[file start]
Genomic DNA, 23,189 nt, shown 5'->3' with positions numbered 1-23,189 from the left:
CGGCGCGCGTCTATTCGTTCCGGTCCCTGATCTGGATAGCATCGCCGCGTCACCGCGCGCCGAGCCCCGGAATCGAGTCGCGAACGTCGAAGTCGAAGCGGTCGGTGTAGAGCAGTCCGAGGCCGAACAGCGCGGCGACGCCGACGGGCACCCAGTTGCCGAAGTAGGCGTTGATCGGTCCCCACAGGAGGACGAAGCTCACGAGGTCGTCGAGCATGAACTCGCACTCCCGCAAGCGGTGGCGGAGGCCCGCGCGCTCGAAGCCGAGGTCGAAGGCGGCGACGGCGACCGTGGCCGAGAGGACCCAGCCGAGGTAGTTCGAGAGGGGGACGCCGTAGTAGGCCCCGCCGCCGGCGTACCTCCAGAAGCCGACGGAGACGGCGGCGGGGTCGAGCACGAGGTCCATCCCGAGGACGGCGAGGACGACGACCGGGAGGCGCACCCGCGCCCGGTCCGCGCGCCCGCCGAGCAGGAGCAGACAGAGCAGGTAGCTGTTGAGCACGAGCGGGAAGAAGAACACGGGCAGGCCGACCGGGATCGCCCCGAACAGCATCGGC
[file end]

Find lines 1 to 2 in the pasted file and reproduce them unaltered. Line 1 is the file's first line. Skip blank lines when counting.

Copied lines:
Genomic DNA, 23,189 nt, shown 5'->3' with positions numbered 1-23,189 from the left:
CGGCGCGCGTCTATTCGTTCCGGTCCCTGATCTGGATAGCATCGCCGCGTCACCGCGCGCCGAGCCCCGGAATCGAGTCGCGAACGTCGAAGTCGAAGCGGTCGGTGTAGAGCAGTCCGAGGCCGAACAGCGCGGCGACGCCGACGGGCACCCAGTTGCCGAAGTAGGCGTTGATCGGTCCCCACAGGAGGACGAAGCTCACGAGGTCGTCGAGCATGAACTCGCACTCCCGCAAGCGGTGGCGGAGGCCCGCGCGCTCGAAGCCGAGGTCGAAGGCGGCGACGGCGACCGTGGCCGAGAGGACCCAGCCGAGGTAGTTCGAGAGGGGGACGCCGTAGTAGGCCCCGCCGCCGGCGTACCTCCAGAAGCCGACGGAGACGGCGGCGGGGTCGAGCACGAGGTCCATCCCGAGGACGGCGAGGACGACGACCGGGAGGCGCACCCGCGCCCGGTCCGCGCGCCCGCCGAGCAGGAGCAGACAGAGCAGGTAGCTGTTGAGCACGAGCGGGAAGAAGAACACGGGCAGGCCGACCGGGATCGCCCCGAACAGCATCGGC